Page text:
While El Paso Energy was selling Coastal's petroleum marketing and production assets off piece by piece to competitors Valero, Sunoco, and Conoco Phillips, Wyatt was being investigated for illegally doing business with Iraq's Saddam Hussein in violation of sanctions imposed by the United Nations that strictly regulated Iraqi sales of crude oil. In 2007 Wyatt pleaded guilty in a U.S. federal court for illegally sending payments to Iraq under the Oil for Food program. At his sentencing hearing, Wyatt's attorney, Gerald Shargel, pointed to a commission report led by former Federal Reserve Board chairman Paul Volcker that concluded that about half of the 4,500 companies in the Oil-for-Food Program paid a total of $1.8 billion in kickbacks and illicit surcharges to Saddam's regime. Wyatt's defense also floated the issue of "vindictive prosecution"—that is, the Bush administration singling out its old nemesis in both the oil patch and politics for punishment while leaving other possible violators of the sanctions alone. Prosecutors, in turn, amassed a daunting paper trail and rewarded a few former Iraqi petrocrats with help in obtaining U.S. green cards—as long as they agreed to testify against sanction breakers like Wyatt. In October 2007 Wyatt pleaded guilty to conspiring to, under the Oil for Food program, make illegal payments to Saddam Hussein's Iraq. Wyatt received a one-year prison sentence, and was sentenced to serve in the minimum security camp at the Federal Correctional Complex, Beaumont, in Beaumont, Texas.
After stepping down from Coastal, Wyatt continued to consult with other petroleum related interests to help them improve their processes and procedures, and maximize their pipeline and refinery operations, resulting in better returns for common shareholders. Wyatt invested in frozen foods distribution and, in July 2001, created a new company - the NuCoastal Corporation, renamed Coastal Energy - to explore energy opportunities available across the globe, including Malaysia, and sold Coastal Energy for $500 million in 2013.
- Suro, Robert (October 8, 1991). "Family Quarrel Unfolds In a Houston Courtroom". New York Times. Retrieved 2013-09-09.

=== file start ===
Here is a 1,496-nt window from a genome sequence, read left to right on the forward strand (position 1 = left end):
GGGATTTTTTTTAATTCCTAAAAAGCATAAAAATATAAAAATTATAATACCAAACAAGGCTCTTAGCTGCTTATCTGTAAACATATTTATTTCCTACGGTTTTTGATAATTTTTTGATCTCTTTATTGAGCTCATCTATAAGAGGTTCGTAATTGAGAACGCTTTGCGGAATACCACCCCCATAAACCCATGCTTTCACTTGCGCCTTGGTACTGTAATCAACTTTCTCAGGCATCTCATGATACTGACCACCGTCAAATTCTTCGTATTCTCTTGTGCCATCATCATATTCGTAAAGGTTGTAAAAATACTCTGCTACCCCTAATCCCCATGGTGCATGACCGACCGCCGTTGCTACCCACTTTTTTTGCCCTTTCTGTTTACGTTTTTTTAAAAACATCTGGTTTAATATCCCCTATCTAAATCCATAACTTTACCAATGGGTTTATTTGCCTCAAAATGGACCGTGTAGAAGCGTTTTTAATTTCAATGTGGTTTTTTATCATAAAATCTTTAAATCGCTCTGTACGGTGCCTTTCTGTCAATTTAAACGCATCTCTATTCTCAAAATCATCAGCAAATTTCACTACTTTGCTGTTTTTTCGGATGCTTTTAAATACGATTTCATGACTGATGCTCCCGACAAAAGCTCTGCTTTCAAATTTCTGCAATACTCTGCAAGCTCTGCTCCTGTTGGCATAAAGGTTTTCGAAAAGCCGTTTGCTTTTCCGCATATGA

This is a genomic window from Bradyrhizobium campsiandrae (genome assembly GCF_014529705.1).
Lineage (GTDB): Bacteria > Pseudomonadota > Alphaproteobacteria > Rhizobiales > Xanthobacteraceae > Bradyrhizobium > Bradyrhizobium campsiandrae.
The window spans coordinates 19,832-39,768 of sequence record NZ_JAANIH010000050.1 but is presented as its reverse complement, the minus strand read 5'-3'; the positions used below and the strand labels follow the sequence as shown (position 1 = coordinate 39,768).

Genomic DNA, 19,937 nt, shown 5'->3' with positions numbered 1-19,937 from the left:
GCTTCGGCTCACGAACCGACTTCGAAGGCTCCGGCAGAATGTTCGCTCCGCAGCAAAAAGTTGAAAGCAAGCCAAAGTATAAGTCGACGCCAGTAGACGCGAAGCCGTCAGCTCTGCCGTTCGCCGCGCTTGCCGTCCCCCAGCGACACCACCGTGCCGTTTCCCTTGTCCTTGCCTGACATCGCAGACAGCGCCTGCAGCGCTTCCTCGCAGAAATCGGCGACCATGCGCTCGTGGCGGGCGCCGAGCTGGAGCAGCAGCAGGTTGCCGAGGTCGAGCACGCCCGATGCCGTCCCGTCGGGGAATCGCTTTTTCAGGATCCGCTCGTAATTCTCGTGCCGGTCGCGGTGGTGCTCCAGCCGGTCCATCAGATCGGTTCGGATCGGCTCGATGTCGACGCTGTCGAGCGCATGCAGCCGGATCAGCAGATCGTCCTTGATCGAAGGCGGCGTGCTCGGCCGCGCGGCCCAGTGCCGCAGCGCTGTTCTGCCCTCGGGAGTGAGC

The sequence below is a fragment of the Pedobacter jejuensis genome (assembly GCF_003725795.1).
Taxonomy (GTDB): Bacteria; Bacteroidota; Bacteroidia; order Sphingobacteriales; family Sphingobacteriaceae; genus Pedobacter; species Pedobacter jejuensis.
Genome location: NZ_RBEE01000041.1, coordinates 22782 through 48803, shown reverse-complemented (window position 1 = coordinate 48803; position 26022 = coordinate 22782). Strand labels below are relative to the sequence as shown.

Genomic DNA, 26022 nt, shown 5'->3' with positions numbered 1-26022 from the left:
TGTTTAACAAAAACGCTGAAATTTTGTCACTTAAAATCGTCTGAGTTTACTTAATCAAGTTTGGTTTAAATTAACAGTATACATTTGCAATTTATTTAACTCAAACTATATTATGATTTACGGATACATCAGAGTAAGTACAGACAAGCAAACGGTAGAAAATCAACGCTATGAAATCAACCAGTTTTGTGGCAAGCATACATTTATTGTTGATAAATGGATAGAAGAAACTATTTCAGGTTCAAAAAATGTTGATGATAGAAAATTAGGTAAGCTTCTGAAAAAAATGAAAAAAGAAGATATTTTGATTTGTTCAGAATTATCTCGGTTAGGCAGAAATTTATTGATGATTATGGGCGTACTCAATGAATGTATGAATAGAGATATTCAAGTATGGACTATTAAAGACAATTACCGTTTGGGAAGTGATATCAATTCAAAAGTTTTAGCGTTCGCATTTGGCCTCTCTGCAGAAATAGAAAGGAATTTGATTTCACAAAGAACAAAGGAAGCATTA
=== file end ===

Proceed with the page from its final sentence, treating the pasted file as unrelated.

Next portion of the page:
Lynn Sakowitz Wyatt, who is Mr. Sakowitz's only sibling, has combined down-home charm and haute couture to become an international socialite whose guest lists have included Mick Jagger, the Duchess of York and the Aga Khan. Her husband, Oscar S. Wyatt Jr., is a gruff oil executive who is chairman of the Coastal Corporation and has a fortune estimated at well over $100 million. Having done an extensive business with Iraq, he flew to Baghdad shortly before the outbreak of the Persian Gulf war, met with Saddam Hussein and brought home a planeload of hostages.
- Fowler, Tom (January 2, 2008). "Wyatt begins 1-year prison term". Houston Chronicle. Retrieved 2010-08-22.
- Feuer, Alan (September 6, 2007). "Texas Tycoon, Prosecuted for Iraq Dealings, Says He's a Target". The New York Times. Retrieved 2013-09-09.
- Who's who in the South and Southwest. Marquis Who's Who. 2003. ISBN 9780837908335. Retrieved 2013-09-09.
- "Wyatt was never one to retreat in a fight". Houston Chronicle. Retrieved 2018-06-08.
- "Oscar S. Wyatt, Jr. (biography)". Retrieved 2009-09-09.
- Trotta, Daniel; Christine Kearney (September 5, 2007). "Texas oil tycoon Wyatt in legal fight of his life". Reuters. Retrieved 2013-09-09.
- Lynch, David J. "Prison term could cap oil trader's legendary career." USA Today. August 22, 2010. Retrieved on August 22, 2010.
- Creswell, Julie. "Old Raiders Never Die They Just Get Even Oscar Wyatt lost a ton of money on El Paso. Now he's trying to throw the bums out. And he just may succeed". cnn.com. CNN. Archived from the original on April 8, 2014. Retrieved 2018-06-08.
- "Oscar S. Wyatt, Jr". Retrieved 2013-09-09.
- "Feds execute search warrant on Pelican Refinery". KPLC-TV. n.d. Retrieved 2009-09-09.
Pelican was bought for $9 million dollars by Texas oil baron Oscar Wyatt and another investor when the refinery was in bankruptcy in 2004. More recently Wyatt figured prominently in the "Oil-for-food" scandal involving American oilmen paying illegal kickbacks to the late Saddam Hussein's regime in Iraq -- in order to participate in selling Iraqi oil. Wyatt was on trial in New York, but in October decided to plead guilty to wire fraud. He is to be sentenced November 27th. The plea deal reportedly calls for Wyatt to spend no more than two years behind bars and forfeit $11 million dollars. Federal officials in Washington D.C. confirm only that search warrant was executed at the local refinery; they won't say whether this search is connected to Wyatt's Oil-for-food troubles or whether it stems from some unrelated environmental issues at the refinery near Lake Charles
- IVANOVICH, DAVID; FOWLER, TOM (November 9, 2007). "Federal agents search refinery linked to Wyatt, Chalmers. Warrant served at Louisiana unit". Houston Chronicle. Retrieved 2009-09-09.